Issue (Month): 3 (08)
Pages: 269-286

in new window

Handle: RePEc:bla:germec:v:6:y:2005:i:3:p:269-286
Contact details of provider: Web page:

More information through EDIRC

Order Information: Web:

References listed on IDEAS
Please report citation or reference errors to , or , if you are the registered author of the cited work, log in to your RePEc Author Service profile, click on "citations" and make appropriate adjustments.:

as in new window
  1. McKinley L. Blackburn & David Neumark, 1991. "Omitted-Ability Bias and the Increase in the Return to Schooling," NBER Working Papers 3693, National Bureau of Economic Research, Inc.
  2. Alan B. Krueger & Mikael Lindahl, 2000. "Education for Growth: Why and For Whom?," NBER Working Papers 7591, National Bureau of Economic Research, Inc.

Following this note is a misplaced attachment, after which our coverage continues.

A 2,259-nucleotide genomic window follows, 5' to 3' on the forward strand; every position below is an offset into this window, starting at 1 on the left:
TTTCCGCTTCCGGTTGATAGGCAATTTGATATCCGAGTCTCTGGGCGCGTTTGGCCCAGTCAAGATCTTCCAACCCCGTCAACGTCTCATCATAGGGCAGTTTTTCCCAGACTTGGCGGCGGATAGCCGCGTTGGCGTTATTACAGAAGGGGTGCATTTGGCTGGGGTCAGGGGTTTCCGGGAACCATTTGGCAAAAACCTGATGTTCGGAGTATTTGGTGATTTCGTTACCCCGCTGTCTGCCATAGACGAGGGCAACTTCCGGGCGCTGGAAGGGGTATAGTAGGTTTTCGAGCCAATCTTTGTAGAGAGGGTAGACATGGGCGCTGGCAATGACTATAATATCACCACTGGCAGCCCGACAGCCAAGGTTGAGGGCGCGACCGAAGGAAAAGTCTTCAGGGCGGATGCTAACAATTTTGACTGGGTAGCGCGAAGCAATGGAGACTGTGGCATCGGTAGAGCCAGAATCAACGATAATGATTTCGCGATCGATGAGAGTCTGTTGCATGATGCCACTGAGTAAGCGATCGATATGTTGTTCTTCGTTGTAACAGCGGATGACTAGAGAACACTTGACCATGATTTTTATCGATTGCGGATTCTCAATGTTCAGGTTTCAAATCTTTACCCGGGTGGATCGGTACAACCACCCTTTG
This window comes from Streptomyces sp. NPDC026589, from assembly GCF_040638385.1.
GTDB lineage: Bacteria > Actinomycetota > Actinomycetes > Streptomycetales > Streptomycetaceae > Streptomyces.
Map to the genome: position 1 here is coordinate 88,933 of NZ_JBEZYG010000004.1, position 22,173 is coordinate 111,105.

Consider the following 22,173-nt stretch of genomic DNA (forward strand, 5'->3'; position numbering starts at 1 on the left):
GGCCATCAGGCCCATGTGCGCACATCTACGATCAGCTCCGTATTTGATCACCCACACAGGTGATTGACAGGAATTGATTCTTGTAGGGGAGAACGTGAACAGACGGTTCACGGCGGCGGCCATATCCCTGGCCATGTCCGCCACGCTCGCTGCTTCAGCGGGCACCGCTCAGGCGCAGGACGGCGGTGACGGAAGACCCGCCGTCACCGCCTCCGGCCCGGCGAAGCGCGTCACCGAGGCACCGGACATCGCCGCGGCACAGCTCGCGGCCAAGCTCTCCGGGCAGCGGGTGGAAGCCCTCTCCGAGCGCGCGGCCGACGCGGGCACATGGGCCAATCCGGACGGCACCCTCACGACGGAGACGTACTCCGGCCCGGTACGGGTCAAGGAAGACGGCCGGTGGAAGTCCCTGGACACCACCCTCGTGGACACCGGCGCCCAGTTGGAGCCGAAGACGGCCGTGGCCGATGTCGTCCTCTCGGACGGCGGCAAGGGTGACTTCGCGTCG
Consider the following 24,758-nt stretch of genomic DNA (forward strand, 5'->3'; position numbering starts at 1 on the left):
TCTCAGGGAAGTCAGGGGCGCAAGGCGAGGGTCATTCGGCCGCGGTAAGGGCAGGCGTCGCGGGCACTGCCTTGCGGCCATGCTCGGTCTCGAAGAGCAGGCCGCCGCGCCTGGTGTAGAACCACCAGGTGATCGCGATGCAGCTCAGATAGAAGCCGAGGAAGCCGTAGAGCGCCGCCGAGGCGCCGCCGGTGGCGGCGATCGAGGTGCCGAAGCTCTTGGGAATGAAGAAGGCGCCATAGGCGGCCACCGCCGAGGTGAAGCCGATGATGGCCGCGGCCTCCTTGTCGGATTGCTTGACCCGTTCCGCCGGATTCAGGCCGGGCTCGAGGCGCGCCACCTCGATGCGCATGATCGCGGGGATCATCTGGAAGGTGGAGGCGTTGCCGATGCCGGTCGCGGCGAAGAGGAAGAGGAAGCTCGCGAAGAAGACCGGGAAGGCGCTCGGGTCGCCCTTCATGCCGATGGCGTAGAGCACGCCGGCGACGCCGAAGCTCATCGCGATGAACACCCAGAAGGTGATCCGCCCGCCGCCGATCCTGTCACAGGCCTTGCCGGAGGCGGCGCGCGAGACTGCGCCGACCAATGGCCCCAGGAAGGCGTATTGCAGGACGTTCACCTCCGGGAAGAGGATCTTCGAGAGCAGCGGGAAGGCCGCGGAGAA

3. Steven McIntosh & Anna Vignoles, 2000. "Measuring and Assessing the Impact of Basic Skills on Labour Market Outcomes," CEE Discussion Papers 0003, Centre for the Economics of Education, LSE.
  4. Richard J. Murnane & John B. Willett & Yves Duhaldeborde & John H. Tyler, 2000. "How important are the cognitive skills of teenagers in predicting subsequent earnings?," Journal of Policy Analysis and Management, John Wiley & Sons, Ltd., vol. 19(4), pages 547-568.
  5. Green, David A. & Craig Riddell, W., 2003. "Literacy and earnings: an investigation of the interaction of cognitive and unobserved skills in earnings generation," Labour Economics, Elsevier, vol. 10(2), pages 165-184, April.